83 episodes

A podcast about architecture, buildings and cities, from the distant past to the present day. Plus detours into technology, film, fiction, comics, drawings, and the dimly imagined future.

With Luke Jones and George Gingell.

About Buildings + Cities Luke Jones & George Gingell Discuss Architecture, History and Culture

    • Visual Arts
    • 5.0 • 5 Ratings

A podcast about architecture, buildings and cities, from the distant past to the present day. Plus detours into technology, film, fiction, comics, drawings, and the dimly imagined future.

With Luke Jones and George Gingell.

    75 — Jane Jacobs — 1/2 — Eyes on the Street

    75 — Jane Jacobs — 1/2 — Eyes on the Street

    The first episode in a two-part series on Jane Jacobs, a profoundly influential writer, thinker and campaigner on issues of urbanism, whose magnum opus 'The Death and Life of Great American Cities' (1961) forms the backbone of our discussion. In it, Jacobs lays out an idealised vision of tight-knit, dense communities, inspired by her time living in Greenwich Village, Manhattan. It is a vision of an interconnected, urban way of life dominated by local small-scale agents: families, independent businesses and community ties from which emerge vitality, security and comfort in densely populated streets of tenements with wide sidewalks and endless lines of sight across the bustling public spaces.

    Jacobs' work was a rejection of many sacred cows of modernist planning, espoused by architects and bureaucrats alike: questions of density, scale, urban grain, transportation and space. Jacobs felt that their efforts rarely supported the vitality and energy she found so alluring in the tenements of Greenwich Village.

    Subscribe to our Patreon for a discussion of one of the infrastructure projects Jacobs campaigned against: Robert Moses and the Lower Manhattan Expressway.

    Also, we just reached 1 million listens on this feed! Thank you so much for all your support, we couldn't have done it without you. Remember to tell a friend, and give the show a review if you enjoyed it.

    Our sponsor for this episode is Blue Crow Media, who produce gorgeous architectural maps of different cities, including Pyongyang, Tbilisi and New York. Use the offer code aboutbuildings for 10% off your next purchase!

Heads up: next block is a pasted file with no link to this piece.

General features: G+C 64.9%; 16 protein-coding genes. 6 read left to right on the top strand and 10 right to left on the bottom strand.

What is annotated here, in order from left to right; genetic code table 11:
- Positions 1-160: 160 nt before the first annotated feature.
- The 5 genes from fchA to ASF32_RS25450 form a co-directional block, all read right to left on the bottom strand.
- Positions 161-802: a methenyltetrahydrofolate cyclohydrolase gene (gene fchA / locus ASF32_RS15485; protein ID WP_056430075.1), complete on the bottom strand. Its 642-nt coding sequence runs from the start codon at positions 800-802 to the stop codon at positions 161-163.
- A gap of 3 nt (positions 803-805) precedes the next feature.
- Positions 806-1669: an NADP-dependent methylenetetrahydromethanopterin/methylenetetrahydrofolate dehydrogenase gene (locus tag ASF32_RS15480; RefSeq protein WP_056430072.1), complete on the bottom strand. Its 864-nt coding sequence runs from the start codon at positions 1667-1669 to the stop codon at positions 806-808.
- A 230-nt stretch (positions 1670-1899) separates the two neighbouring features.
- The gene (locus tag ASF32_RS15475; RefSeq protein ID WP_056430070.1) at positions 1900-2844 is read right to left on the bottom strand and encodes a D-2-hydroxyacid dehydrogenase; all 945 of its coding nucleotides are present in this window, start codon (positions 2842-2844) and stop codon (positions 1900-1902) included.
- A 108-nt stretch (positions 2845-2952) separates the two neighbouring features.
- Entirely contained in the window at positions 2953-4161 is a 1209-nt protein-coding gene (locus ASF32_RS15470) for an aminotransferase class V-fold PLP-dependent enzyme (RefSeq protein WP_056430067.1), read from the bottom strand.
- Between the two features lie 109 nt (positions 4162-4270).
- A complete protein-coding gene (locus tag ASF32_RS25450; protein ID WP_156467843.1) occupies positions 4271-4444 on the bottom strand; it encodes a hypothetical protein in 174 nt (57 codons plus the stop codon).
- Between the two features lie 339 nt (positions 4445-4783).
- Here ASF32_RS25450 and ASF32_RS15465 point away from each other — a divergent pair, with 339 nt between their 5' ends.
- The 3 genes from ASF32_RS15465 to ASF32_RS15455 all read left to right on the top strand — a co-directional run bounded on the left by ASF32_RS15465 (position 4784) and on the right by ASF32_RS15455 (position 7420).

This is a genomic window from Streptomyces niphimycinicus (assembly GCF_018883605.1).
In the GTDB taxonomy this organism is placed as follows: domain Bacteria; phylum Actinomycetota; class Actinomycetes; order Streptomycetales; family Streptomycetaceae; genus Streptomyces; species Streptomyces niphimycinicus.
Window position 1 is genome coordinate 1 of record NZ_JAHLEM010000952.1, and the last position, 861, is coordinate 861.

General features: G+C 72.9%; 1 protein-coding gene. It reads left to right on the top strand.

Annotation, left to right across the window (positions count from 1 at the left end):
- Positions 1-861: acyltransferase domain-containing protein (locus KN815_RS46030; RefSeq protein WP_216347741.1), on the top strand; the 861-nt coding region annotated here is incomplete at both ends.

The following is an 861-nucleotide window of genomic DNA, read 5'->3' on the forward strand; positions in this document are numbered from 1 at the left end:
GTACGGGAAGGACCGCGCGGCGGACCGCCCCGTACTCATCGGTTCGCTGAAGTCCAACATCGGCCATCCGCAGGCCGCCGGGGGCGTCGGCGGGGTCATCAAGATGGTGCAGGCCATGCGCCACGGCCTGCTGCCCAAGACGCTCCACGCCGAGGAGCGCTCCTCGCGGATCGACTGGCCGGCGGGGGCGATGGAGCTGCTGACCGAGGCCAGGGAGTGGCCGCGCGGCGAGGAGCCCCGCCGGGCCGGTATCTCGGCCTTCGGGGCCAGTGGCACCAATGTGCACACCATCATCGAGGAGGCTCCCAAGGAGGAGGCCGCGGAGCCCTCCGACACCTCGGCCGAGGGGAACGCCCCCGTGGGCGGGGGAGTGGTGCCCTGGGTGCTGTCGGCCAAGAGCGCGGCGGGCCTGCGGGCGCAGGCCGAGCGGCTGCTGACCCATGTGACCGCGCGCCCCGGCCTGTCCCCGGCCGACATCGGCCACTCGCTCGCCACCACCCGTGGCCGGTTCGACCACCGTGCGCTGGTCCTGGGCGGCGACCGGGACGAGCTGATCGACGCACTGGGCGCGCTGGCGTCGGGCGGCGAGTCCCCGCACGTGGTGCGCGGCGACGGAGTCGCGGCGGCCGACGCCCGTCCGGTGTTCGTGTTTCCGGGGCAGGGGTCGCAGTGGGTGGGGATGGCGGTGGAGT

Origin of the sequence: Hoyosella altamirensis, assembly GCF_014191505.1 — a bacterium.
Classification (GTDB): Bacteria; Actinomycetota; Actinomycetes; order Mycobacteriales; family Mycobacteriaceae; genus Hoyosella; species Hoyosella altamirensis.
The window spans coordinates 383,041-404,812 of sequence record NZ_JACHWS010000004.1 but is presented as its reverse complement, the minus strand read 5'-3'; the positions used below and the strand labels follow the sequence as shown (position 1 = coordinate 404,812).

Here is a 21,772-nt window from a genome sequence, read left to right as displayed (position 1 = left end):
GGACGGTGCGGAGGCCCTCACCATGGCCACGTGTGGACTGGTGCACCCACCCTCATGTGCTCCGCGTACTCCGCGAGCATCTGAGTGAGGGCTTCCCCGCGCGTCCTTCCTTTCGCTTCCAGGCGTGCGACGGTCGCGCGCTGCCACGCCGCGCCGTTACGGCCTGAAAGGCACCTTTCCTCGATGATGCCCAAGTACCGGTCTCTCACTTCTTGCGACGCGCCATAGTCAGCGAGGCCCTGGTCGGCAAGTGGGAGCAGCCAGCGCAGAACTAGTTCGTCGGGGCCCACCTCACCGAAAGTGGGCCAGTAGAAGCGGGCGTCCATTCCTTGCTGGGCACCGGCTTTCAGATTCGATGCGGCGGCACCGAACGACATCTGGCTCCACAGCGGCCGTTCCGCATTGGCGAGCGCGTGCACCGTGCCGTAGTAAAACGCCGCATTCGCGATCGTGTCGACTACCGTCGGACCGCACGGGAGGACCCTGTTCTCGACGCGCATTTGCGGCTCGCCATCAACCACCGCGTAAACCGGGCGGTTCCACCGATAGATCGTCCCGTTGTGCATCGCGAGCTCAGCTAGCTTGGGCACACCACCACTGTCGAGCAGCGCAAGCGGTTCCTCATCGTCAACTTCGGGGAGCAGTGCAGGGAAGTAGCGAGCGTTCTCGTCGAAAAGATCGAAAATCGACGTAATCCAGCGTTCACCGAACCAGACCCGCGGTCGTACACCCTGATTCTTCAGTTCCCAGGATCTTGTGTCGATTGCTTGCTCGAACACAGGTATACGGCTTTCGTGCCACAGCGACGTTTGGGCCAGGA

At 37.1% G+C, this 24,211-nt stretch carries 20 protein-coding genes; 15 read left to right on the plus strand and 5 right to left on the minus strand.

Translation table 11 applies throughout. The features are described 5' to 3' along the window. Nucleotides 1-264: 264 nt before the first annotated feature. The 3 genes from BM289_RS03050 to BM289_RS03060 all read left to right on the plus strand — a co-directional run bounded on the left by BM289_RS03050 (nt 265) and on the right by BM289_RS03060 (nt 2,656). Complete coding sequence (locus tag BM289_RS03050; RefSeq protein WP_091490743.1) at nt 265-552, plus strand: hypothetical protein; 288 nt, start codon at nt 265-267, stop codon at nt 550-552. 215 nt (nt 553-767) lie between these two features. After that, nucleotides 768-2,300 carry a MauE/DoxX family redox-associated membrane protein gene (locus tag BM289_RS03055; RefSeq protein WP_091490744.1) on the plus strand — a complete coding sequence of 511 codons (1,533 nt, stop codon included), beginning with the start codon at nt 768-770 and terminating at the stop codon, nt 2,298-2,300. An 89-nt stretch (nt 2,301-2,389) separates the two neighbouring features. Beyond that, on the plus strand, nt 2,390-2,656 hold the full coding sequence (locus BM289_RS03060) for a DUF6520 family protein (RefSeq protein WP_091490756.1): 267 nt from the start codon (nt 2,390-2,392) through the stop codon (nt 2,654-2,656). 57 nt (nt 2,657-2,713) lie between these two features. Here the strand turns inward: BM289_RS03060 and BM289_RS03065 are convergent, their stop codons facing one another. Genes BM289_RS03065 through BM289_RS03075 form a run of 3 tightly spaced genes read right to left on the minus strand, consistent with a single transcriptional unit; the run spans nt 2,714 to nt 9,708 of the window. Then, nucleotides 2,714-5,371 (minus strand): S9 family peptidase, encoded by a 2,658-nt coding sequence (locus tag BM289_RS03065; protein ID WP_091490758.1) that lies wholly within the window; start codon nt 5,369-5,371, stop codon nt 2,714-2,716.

Edited by Matthew Lloyd Roberts.

    Support the show on Patreon to receive bonus content for every show.

    Please rate and review the show on your podcast store to help other people find us!

    Follow us on twitter // instagram // facebook

    We’re on the web at aboutbuildingsandcities.org

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    74 — Monasteries — 3/3 — Fourier, Narkomfin, La Tourette

    74 — Monasteries — 3/3 — Fourier, Narkomfin, La Tourette

    The final episode in our series on the deep history of the monastery. Modernity has arrived and monasticism is living a strange afterlife. First, we discuss the early 19th century Utopian Socialism of Charles Fourier, whose Phalanstère take the framework of the monastery and repurpose it to build community whose purpose is not the Opus Dei, but to ensure that all its members live fulfilling and happy lives. Next come the Constructivist communities of the early Soviet Union, where monastic communal living is weaponised as a tool to smash traditional bourgeois lifestyles and mould the next generation. Lastly we return to the the sunny hills of southern France, where Le Corbusier brought together his late-career love of sculptural concrete with the religious revival in postwar France to build the greatest monastery of the 20th century, La Tourette.